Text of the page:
TaylorMade Spider X Putter Review

Anyone familiar with the TaylorMade brand and putters will likely point to the Spider as a head that is as visually compelling as it is unique.  Introduced many years ago, the continued success of the design drove the company to not only expand on the lineup, but seek new ways to improve the overall construction to further benefit the putting stroke.  Enter Spider X.  Representing the 10th year in existence, the significant changes compliment the celebration of ten years of continued success, and I would like to take some time to discuss them in depth.  For reference, Josh (aka JB on the THP Forum) introduced the Spider X model on the THP homepage in late January, providing some fantastic feedback from the folks behind the scenes at TaylorMade, which can be found here.

The first and probably most significant visual change to the Spider lineup is the adaptation of streamlined perimeter weighting, departing from what some termed ‘exhaust pipes’ in the previous Spider iteration.  For Spider X, the weights still protrude from the basic shape, but in a more streamlined and angled profile that reduce the eyes from wandering outward.  As suggested in the preview article, there will be custom weight options available ranging from 2-12 grams to maximize the overall weight profile a golfer is seeking to achieve.  Effectively, this weighting system has managed to maintain extended perimeter weighting without being an eyesore.

When you rotate the putter to see the sole of the head, I suspect you will notice the carbon fiber visual in the central mass area.  For Spider X, this was all about getting weight into the perimeter of the head, maximizing the stability and overall MOI.  They achieved this with their first carbon composite sole (on a putter), and further allocated weight appropriately with carved out areas of the frame on either side of the heel and toe section, not really visible at address.  The appearance and stability of the head is not compromised, yet the weight benefits are elevated to new heights.  With a 355g head (stock), any time you can take that much of the central sole and replace it with only 15 grams of carbon composite, you are really maximizing the perimeter weight potential.

The final highlight of what we cannot really see, yet can very clearly hear, is the improvements made to the pure roll insert.  TaylorMade introduces a thicker white surlyn insert to pure roll technology, which has long been a successful insert for the company.  This inevitably maximizes that soft audible feedback that golfers hear as they strike the ball, producing a true insert responsiveness that in testing really sounded good.  Not unlike many of the pure roll experiences we have had in the past, the twelve grooves support the introduction of forward roll on the ball, getting it moving accurately and quickly towards the target.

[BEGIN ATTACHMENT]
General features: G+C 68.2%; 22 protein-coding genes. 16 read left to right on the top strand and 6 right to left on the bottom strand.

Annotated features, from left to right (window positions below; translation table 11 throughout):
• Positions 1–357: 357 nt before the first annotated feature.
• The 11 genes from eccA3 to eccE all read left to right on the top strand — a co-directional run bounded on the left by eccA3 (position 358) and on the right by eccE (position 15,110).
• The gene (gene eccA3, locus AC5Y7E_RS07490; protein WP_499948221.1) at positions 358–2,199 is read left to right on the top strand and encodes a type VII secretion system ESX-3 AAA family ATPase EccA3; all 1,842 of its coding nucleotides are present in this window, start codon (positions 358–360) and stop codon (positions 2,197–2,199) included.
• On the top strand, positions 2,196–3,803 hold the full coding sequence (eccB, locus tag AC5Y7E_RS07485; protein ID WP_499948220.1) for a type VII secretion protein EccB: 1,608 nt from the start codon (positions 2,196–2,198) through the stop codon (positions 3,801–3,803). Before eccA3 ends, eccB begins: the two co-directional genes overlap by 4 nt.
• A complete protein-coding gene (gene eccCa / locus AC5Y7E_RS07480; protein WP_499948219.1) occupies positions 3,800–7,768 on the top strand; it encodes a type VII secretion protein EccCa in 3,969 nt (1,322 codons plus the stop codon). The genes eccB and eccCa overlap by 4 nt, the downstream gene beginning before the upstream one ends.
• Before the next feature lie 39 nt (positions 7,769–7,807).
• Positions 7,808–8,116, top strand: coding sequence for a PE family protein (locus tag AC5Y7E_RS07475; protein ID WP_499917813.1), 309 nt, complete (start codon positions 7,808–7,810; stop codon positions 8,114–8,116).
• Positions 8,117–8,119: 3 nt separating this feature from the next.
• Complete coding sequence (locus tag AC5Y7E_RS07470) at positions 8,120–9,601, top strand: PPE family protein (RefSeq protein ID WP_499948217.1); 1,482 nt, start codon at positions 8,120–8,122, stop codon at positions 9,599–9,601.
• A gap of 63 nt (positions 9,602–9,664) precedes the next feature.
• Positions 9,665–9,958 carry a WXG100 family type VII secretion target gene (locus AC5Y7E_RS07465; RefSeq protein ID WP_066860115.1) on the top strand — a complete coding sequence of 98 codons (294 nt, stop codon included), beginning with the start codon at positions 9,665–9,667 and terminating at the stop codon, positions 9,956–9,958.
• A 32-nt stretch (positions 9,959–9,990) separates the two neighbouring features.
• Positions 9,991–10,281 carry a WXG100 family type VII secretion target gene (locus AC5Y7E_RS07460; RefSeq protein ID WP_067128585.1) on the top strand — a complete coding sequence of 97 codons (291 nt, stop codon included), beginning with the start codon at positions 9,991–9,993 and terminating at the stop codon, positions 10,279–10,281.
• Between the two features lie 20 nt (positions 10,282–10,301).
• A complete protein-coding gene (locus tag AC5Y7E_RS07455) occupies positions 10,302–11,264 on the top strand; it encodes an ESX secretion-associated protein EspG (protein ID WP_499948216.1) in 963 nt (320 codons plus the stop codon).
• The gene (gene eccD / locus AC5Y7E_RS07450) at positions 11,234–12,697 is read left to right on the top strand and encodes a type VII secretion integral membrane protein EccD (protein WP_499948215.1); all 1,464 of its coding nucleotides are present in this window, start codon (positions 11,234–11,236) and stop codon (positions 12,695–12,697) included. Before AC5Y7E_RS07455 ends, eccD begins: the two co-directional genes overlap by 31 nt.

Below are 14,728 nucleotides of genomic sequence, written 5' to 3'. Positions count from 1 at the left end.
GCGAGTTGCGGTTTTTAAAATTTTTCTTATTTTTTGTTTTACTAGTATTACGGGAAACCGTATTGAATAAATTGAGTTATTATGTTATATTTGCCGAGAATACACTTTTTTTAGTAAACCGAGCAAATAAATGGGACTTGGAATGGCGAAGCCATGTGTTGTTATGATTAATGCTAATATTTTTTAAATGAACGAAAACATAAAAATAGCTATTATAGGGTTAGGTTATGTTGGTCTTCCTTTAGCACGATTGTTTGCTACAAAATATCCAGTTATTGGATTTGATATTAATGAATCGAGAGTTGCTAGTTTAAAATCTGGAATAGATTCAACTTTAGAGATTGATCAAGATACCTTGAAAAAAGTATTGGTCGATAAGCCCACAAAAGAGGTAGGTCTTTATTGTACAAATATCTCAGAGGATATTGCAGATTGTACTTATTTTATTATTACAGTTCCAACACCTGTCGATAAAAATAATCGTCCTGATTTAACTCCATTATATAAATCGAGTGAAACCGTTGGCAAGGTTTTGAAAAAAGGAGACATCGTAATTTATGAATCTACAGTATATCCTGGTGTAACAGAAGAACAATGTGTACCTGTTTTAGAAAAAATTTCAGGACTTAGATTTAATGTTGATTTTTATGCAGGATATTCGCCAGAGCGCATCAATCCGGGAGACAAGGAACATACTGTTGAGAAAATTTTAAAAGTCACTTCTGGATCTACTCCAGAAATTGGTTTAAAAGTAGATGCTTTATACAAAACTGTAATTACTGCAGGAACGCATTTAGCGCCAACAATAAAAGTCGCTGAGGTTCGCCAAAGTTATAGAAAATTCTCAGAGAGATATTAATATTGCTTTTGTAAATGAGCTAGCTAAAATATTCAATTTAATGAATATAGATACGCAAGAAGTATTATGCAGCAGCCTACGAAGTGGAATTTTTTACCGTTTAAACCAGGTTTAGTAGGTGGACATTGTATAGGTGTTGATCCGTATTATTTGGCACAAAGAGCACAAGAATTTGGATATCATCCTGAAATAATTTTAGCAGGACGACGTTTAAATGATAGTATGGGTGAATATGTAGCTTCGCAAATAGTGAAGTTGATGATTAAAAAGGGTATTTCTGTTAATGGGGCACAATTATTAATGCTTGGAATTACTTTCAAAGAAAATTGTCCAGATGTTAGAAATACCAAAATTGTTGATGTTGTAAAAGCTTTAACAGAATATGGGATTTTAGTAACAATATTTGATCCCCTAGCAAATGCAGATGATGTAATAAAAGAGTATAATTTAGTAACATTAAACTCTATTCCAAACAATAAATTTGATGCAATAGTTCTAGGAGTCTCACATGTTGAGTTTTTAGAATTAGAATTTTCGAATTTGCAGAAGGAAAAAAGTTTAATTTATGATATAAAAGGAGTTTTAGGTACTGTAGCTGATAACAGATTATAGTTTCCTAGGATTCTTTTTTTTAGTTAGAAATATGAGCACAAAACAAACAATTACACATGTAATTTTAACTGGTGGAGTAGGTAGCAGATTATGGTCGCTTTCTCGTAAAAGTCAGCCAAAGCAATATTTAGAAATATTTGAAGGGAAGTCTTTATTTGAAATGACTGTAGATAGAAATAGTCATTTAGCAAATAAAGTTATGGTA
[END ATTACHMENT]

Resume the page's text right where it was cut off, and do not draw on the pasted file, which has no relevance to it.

Standing over the ball, the eyes will naturally fall on the brand new alignment system, tagged “true path alignment” by TaylorMade.  The extensive studies resulted in a design that helps golfers visualize the line they are trying to putt the ball towards, which inevitably adds to both consistency and confidence in overall direction.  As the picture will clearly show, the ball looks extremely comfortable in front of the head.  What might not be as visual yet is entirely relevant, is that true path alignment is actually indented into the head, not simply painted on.  There is a unique sort of depth to the design that really supports the connectivity to the rest of the topline.

Finally, it is clear that TaylorMade decided to take a different approach to color in 2019 with Spider X.  They have introduced the putter lineup with two standout colors in copper and navy, with the option of having true path alignment in all white, or just the center line in white.  While we are eager at THP to see what your preference is between the two heads, they both have a sort of classiness to them that fits perfectly with the design.  Sleek, simple, clean lines in both a slant neck and a single bend shaft, which is all black and paired with a Spider X themed SuperStroke Pistol GTR 1.0.  For more information on the Spider X putter from TaylorMade, visit www.TaylorMadeGolf.com.  To get involved in the conversation on the THP forum, visit this discussion thread.

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Dan E.
Dan Edwards is a THP staff writer that currently resides in southern Ohio. He is a low index player that has a long-held love for taking in and sharing knowledge about golf equipment.
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